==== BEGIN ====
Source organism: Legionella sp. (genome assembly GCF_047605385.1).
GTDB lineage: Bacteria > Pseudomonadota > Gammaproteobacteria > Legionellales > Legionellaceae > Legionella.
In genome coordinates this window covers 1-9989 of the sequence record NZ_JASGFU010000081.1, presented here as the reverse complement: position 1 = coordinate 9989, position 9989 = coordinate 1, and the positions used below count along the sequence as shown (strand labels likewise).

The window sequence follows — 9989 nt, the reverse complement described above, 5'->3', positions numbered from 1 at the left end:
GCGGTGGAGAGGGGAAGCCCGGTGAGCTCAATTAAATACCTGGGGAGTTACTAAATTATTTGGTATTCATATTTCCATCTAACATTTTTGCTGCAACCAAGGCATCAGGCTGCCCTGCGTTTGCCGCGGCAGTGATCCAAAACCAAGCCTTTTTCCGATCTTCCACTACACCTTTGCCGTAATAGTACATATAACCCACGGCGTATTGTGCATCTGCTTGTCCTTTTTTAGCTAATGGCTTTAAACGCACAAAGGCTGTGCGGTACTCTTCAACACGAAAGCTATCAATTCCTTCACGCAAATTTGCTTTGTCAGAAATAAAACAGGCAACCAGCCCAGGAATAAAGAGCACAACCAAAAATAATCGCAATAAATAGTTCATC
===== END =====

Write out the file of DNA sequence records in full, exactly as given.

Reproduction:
Source organism: Legionella sp. (genome assembly GCF_047605385.1).
GTDB lineage: Bacteria > Pseudomonadota > Gammaproteobacteria > Legionellales > Legionellaceae > Legionella.
In genome coordinates this window covers 1-9989 of the sequence record NZ_JASGFU010000081.1, presented here as the reverse complement: position 1 = coordinate 9989, position 9989 = coordinate 1, and the positions used below count along the sequence as shown (strand labels likewise).

The window sequence follows — 9989 nt, the reverse complement described above, 5'->3', positions numbered from 1 at the left end:
GCGGTGGAGAGGGGAAGCCCGGTGAGCTCAATTAAATACCTGGGGAGTTACTAAATTATTTGGTATTCATATTTCCATCTAACATTTTTGCTGCAACCAAGGCATCAGGCTGCCCTGCGTTTGCCGCGGCAGTGATCCAAAACCAAGCCTTTTTCCGATCTTCCACTACACCTTTGCCGTAATAGTACATATAACCCACGGCGTATTGTGCATCTGCTTGTCCTTTTTTAGCTAATGGCTTTAAACGCACAAAGGCTGTGCGGTACTCTTCAACACGAAAGCTATCAATTCCTTCACGCAAATTTGCTTTGTCAGAAATAAAACAGGCAACCAGCCCAGGAATAAAGAGCACAACCAAAAATAATCGCAATAAATAGTTCATC